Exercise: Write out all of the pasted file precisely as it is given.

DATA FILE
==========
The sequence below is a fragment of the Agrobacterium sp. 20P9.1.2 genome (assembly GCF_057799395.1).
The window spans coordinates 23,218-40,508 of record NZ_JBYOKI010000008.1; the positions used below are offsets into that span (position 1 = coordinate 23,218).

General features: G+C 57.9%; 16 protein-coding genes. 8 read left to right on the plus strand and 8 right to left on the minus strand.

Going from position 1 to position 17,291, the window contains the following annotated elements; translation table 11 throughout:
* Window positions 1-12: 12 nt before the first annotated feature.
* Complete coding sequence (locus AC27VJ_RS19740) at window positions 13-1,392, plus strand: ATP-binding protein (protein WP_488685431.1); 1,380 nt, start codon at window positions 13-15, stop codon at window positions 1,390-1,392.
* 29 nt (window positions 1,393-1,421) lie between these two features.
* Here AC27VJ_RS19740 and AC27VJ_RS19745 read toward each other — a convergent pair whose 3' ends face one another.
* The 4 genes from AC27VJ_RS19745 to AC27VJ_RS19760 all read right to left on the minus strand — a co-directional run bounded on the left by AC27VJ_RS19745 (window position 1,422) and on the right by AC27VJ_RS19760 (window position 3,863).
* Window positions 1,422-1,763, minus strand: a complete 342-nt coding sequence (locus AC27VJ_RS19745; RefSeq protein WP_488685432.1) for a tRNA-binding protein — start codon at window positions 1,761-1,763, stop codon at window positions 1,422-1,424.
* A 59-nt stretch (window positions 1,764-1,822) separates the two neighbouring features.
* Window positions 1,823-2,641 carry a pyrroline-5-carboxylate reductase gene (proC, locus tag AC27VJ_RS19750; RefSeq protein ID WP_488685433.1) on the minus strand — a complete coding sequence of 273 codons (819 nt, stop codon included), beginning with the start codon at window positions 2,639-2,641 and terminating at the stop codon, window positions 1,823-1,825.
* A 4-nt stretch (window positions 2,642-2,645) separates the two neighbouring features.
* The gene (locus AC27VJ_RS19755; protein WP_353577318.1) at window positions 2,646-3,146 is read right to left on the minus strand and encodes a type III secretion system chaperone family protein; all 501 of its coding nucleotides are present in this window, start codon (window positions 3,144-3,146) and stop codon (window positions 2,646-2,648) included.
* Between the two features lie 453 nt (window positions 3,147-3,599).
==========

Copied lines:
The sequence below is a fragment of the Agrobacterium sp. 20P9.1.2 genome (assembly GCF_057799395.1).
The window spans coordinates 23,218-40,508 of record NZ_JBYOKI010000008.1; the positions used below are offsets into that span (position 1 = coordinate 23,218).

General features: G+C 57.9%; 16 protein-coding genes. 8 read left to right on the plus strand and 8 right to left on the minus strand.

Going from position 1 to position 17,291, the window contains the following annotated elements; translation table 11 throughout:
* Window positions 1-12: 12 nt before the first annotated feature.
* Complete coding sequence (locus AC27VJ_RS19740) at window positions 13-1,392, plus strand: ATP-binding protein (protein WP_488685431.1); 1,380 nt, start codon at window positions 13-15, stop codon at window positions 1,390-1,392.
* 29 nt (window positions 1,393-1,421) lie between these two features.
* Here AC27VJ_RS19740 and AC27VJ_RS19745 read toward each other — a convergent pair whose 3' ends face one another.
* The 4 genes from AC27VJ_RS19745 to AC27VJ_RS19760 all read right to left on the minus strand — a co-directional run bounded on the left by AC27VJ_RS19745 (window position 1,422) and on the right by AC27VJ_RS19760 (window position 3,863).
* Window positions 1,422-1,763, minus strand: a complete 342-nt coding sequence (locus AC27VJ_RS19745; RefSeq protein WP_488685432.1) for a tRNA-binding protein — start codon at window positions 1,761-1,763, stop codon at window positions 1,422-1,424.
* A 59-nt stretch (window positions 1,764-1,822) separates the two neighbouring features.
* Window positions 1,823-2,641 carry a pyrroline-5-carboxylate reductase gene (proC, locus tag AC27VJ_RS19750; RefSeq protein ID WP_488685433.1) on the minus strand — a complete coding sequence of 273 codons (819 nt, stop codon included), beginning with the start codon at window positions 2,639-2,641 and terminating at the stop codon, window positions 1,823-1,825.
* A 4-nt stretch (window positions 2,642-2,645) separates the two neighbouring features.
* The gene (locus AC27VJ_RS19755; protein WP_353577318.1) at window positions 2,646-3,146 is read right to left on the minus strand and encodes a type III secretion system chaperone family protein; all 501 of its coding nucleotides are present in this window, start codon (window positions 3,144-3,146) and stop codon (window positions 2,646-2,648) included.
* Between the two features lie 453 nt (window positions 3,147-3,599).